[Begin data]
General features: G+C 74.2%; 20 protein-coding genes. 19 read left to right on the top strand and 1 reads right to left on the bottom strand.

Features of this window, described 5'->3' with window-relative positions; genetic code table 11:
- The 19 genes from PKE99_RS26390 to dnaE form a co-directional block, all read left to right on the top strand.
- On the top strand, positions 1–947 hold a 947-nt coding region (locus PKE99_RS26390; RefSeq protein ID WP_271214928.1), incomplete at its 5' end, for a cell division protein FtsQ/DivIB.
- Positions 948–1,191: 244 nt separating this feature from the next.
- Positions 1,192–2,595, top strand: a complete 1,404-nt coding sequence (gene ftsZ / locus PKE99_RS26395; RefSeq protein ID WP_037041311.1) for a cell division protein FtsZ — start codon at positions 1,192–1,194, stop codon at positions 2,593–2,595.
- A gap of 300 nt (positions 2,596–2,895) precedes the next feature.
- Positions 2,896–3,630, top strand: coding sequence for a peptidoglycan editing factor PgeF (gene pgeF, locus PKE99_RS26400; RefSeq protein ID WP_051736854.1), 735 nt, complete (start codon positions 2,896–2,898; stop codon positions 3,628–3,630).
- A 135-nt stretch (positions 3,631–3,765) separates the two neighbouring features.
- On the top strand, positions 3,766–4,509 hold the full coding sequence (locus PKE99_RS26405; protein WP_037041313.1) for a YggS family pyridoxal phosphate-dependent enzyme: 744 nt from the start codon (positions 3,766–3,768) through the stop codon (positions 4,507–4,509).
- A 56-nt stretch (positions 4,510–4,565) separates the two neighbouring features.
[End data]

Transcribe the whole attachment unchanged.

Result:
General features: G+C 74.2%; 20 protein-coding genes. 19 read left to right on the top strand and 1 reads right to left on the bottom strand.

Features of this window, described 5'->3' with window-relative positions; genetic code table 11:
- The 19 genes from PKE99_RS26390 to dnaE form a co-directional block, all read left to right on the top strand.
- On the top strand, positions 1–947 hold a 947-nt coding region (locus PKE99_RS26390; RefSeq protein ID WP_271214928.1), incomplete at its 5' end, for a cell division protein FtsQ/DivIB.
- Positions 948–1,191: 244 nt separating this feature from the next.
- Positions 1,192–2,595, top strand: a complete 1,404-nt coding sequence (gene ftsZ / locus PKE99_RS26395; RefSeq protein ID WP_037041311.1) for a cell division protein FtsZ — start codon at positions 1,192–1,194, stop codon at positions 2,593–2,595.
- A gap of 300 nt (positions 2,596–2,895) precedes the next feature.
- Positions 2,896–3,630, top strand: coding sequence for a peptidoglycan editing factor PgeF (gene pgeF, locus PKE99_RS26400; RefSeq protein ID WP_051736854.1), 735 nt, complete (start codon positions 2,896–2,898; stop codon positions 3,628–3,630).
- A 135-nt stretch (positions 3,631–3,765) separates the two neighbouring features.
- On the top strand, positions 3,766–4,509 hold the full coding sequence (locus PKE99_RS26405; protein WP_037041313.1) for a YggS family pyridoxal phosphate-dependent enzyme: 744 nt from the start codon (positions 3,766–3,768) through the stop codon (positions 4,507–4,509).
- A 56-nt stretch (positions 4,510–4,565) separates the two neighbouring features.